United Nations special envoy Kofi Annan says he "optimistic" that international talks in Geneva this weekend will end with "an acceptable result" for the Syrian peace process despite little evidence that this peace plan will do any better than the last one.
Secretary of State Hillary Clinton will meet with Annan and her counterparts from Russia, Britain, France, Turkey, Kuwait, Qatar, and Iraq on Saturday to discuss a new proposal that would set up a new "unity" government in Syria, giving opposition forces some influence over the country's affairs. However, the plan doesn't promise that Bashar al-Assad and his allies wouldn't be a part of that new government. (Because Russia won't support a plan that disposes him.) The talks also won't include ministers from Iran and Saudi Arabia — two of the biggest powers in the region and ones that could actually help implement any plan. And, much like the cease-fire that has been totally ignored for the last few months, the U.N. has no way to enforce it. Assad has punished his own people for more than a year and still has full control of his regime. Why would he give that up now?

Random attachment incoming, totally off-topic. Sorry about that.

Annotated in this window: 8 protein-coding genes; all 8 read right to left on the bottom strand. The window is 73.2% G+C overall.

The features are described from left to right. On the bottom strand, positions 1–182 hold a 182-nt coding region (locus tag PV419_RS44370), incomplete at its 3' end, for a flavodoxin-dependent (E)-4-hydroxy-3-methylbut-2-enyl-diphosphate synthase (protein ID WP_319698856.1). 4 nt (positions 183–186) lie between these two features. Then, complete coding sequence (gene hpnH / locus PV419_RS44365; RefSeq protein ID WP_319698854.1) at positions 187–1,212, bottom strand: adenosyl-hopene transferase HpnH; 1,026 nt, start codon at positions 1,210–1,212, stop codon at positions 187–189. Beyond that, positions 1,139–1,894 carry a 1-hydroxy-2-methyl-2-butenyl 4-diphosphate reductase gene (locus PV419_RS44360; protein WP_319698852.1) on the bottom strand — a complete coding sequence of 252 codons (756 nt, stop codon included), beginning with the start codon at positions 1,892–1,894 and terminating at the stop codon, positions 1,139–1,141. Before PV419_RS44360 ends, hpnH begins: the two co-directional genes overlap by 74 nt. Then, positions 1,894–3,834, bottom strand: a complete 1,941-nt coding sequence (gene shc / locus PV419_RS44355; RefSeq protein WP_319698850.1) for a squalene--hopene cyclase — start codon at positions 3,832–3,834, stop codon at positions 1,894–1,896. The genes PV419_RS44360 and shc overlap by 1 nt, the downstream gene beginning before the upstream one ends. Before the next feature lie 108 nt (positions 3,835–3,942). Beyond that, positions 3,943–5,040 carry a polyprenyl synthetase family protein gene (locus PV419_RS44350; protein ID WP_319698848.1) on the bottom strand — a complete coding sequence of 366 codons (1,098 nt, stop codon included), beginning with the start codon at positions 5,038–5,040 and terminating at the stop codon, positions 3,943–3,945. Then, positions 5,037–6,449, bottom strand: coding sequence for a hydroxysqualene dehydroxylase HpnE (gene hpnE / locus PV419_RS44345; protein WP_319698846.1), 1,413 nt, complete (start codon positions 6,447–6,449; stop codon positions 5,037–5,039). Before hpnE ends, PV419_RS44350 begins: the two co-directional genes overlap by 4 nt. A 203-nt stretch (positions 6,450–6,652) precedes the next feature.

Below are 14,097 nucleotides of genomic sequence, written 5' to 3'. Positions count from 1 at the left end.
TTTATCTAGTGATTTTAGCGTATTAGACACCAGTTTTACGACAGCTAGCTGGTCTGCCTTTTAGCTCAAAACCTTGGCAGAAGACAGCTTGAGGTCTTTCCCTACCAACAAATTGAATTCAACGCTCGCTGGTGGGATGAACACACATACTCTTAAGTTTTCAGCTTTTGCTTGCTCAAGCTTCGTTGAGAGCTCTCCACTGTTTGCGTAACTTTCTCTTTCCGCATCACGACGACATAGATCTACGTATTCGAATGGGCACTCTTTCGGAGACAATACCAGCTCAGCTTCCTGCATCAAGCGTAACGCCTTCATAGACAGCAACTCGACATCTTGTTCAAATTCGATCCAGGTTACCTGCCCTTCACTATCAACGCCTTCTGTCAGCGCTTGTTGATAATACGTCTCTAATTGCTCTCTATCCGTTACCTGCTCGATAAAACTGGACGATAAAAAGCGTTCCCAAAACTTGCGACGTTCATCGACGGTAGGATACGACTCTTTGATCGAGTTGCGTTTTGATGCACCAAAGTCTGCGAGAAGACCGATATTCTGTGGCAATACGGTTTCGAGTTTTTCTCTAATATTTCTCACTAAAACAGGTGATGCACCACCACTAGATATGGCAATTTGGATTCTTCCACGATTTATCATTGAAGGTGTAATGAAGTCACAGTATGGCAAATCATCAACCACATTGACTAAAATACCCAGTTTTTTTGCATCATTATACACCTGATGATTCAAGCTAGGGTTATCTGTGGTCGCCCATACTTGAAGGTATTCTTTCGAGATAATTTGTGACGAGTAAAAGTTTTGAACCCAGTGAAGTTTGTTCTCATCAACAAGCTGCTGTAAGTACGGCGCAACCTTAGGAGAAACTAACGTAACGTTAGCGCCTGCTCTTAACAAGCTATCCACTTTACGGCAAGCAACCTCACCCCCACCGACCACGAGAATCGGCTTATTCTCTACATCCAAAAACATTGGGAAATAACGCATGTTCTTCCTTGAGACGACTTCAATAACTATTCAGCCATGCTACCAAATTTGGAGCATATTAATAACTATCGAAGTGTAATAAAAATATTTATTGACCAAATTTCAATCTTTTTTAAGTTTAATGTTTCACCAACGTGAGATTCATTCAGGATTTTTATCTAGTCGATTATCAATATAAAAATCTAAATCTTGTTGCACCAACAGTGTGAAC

In fact, he's already made it clear that he won't, saying yesterday that, "We will not accept any non-Syrian, non-national model, whether it comes from big countries or friendly countries." These comments came as 50 people were killed in suburub of the capital and two large bombs covered the city in think black smoke.
Annan is lifelong diplomat and, as a diplomat, he has to believe that sensible people can reach sensible solutions to difficult problems. But he's also been doing this long enough to realize how futile this particular effort is. At some point that optimism has to go away, but we wonder if he (or the rest of the international community) will ever be able to admit it.
This article is from the archive of our partner The Wire.
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